The Milwaukee Brewers’ starting rotation has been absolutely stellar so far. The group owns only the 8th best ERA in the National League (a modest 3.85 mark), but they’ve pitched better than that, posting the 4th best FIP (3.43) and WAR (8.0), as well as the 2nd best xFIP (3.31) in the league.
Shaun Marcum, Yovani Gallardo, Zack Greinke, Randy Wolf and Chris Narveson have pitched very well on the whole. As long as they stay healthy, they should continue to do so.
But what happens when one of them get hurt? And then another? How about a third?
It’s time to meet the backups.
The obvious choice for a sixth starter is Marco Estrada, who is currently backing up a hip-hobbled Marcum. Estrada has been a starter for his entire minor league career, and filled in for Greinke at the beginning of this season.
There is a problem with using Estrada as a starting pitcher right now. Estrada is currently stretched out for just 50-60 pitches. If a Brewers starter went down, plugging Estrada in to the rotation would, at best, tax the bullpen for his first few starts. He needs to build up arm strength.
Estrada’s case for being the sixth starter is ironically bolstered by the fact that he hasn’t been particularly effective in relief with the Brewers this year. He has -0.5 RAR coming out of the bullpen. There was a stretch in mid-May where Brewers skipper Ron Roenicke used him in late inning situations effectively, but a string of poor outings at the beginning of June put the kibosh on that role. Estrada has essentially become a long reliever and once Marcum is able to give the Brewers 100 pitches a start again, Estrada will be left without a necessary role in the bullpen.
That Estrada has been mediocre out of the pen does not mean he doesn’t have the stuff to get big league hitters out – he does. His fastball is strong enough and when his change-up and curve are working, he’s about as good as Chris Narveson.
If the Brewers view Estrada as their sixth starter, why not option him to AAA and have him start? Pitching every five days would get his arm stretched out and ready if and when the Brewers need him. The Brewers do not need Estrada in the big league bullpen. His long relief role could be filled effectively by one of two pitchers currently in AAA, Mike McClendon or Mark DiFelice. Tim Dillard, still a member of the Brewers’ bullpen until Takashi Saito returns, is stretched out for at least 50 pitches as well.
So who are the potential starters after Estrada? Let’s take a quick look at the current AAA starters in Nashville:
Josh Butler, Chase Wright and Sam Narron can be removed from consideration right away. Butler, a former top pitching prospect for the Brewers, hasn’t been effective since elbow and triceps injuries during 2010 spring training. To make matters worse, he was struck in the temple by a line drive two months ago, and is still trying to shake off the aftereffects of that incident.
Wright and Narron are both soft-tossing lefties without the stuff to get through a Major League lineup on a regular basis. (As an aside, I bet Narron could make an effective left-handed specialist, but that’s another blog entry.)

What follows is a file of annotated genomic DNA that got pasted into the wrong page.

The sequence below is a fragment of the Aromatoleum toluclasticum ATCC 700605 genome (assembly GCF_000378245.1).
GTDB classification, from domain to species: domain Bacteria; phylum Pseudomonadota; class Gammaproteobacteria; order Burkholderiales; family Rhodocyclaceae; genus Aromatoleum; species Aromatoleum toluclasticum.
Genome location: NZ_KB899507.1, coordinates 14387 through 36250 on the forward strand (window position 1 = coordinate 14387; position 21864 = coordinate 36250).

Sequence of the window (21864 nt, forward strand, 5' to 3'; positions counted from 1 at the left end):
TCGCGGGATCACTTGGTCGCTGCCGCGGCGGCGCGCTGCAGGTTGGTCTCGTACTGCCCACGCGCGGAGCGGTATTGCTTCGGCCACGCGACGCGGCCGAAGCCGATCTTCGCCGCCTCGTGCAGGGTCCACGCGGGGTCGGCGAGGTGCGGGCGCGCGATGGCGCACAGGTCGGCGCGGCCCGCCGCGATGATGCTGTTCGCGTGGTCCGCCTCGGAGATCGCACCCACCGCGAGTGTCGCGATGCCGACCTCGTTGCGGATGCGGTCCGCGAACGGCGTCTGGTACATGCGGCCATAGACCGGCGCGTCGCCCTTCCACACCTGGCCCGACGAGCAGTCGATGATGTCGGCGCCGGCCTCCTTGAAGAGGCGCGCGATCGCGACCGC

That leaves Rivas and de la Cruz. I posted my thoughts about Amaury Rivas’ last start on my Tumblr blog yesterday morning. The short of it is: Rivas, 25, has been quite inconsistent with his fastball, especially his 2-seamer, and his breaking stuff isn’t yet good enough to compensate for a badly located fastball. He has a good change-up that’s not quite a difference maker. While I don’t think he would totally implode if called up to start tomorrow, I do think he could use quite a bit more seasoning at AAA. The Brewers should look elsewhere first. Rivas is the Brewers’ eighth starter.
Which just leaves Eulogio “Frankie” de la Cruz. The 27-year-old Dominican native began his career with the Detroit Tigers organization in 2002 and reached the big leagues briefly with the Tigers in 2007, briefly again with the Marlins in 2008 and briefly again with the Padres in 2009, amassing 19 Major League innings over those three seasons. He spent 2010 in Japan pitching (a lot) for the Yakult Swallows. De la Cruz was mentioned as a potential replacement for an injured Zack Greinke at the outset of this year, so the Brewers see some potential in him. He has spent the entire season in Nashville.
De la Cruz throws more than hard enough, with a fastball in the 93-97 MPH range that has a lot more movement when he throws it on the lower end of that range. Like Rivas, he has a good change-up. Also like Rivas, he has inconsistent breaking stuff and wavering fastball command.
If they needed a seventh starter, the Brewers probably feel more comfortable with de la Cruz than RIvas. De la Cruz throws a little bit harder and his change-up is a little more refined. While he’s prone to command loss and high walk totals, de la Cruz has also shown the ability to string together quality starts with acceptable walk totals, something that Rivas has yet to do in AAA.
For what it’s worth, if any of the Brewers’ five starters go down for an extended period of time, I believe that the team will go out and find a veteran backup and not take a chance on handing de la Cruz the ball in the rotation. I also think that de la Cruz would be an interesting option as a short reliever, where he wouldn’t have to worry about throwing anything other than his fastball/change-up combination.
The Brewers have one of the best rotations in the league, but their backup plan is thin and speaks to the lack of depth in the farm system. That plan should be more robust next year as prospects like Cody Scarpetta, Wily Peralta and Tyler Thornburg push towards the cusp of the big leagues.
For now, though, let’s hope the Brewers’ rotation stays healthy.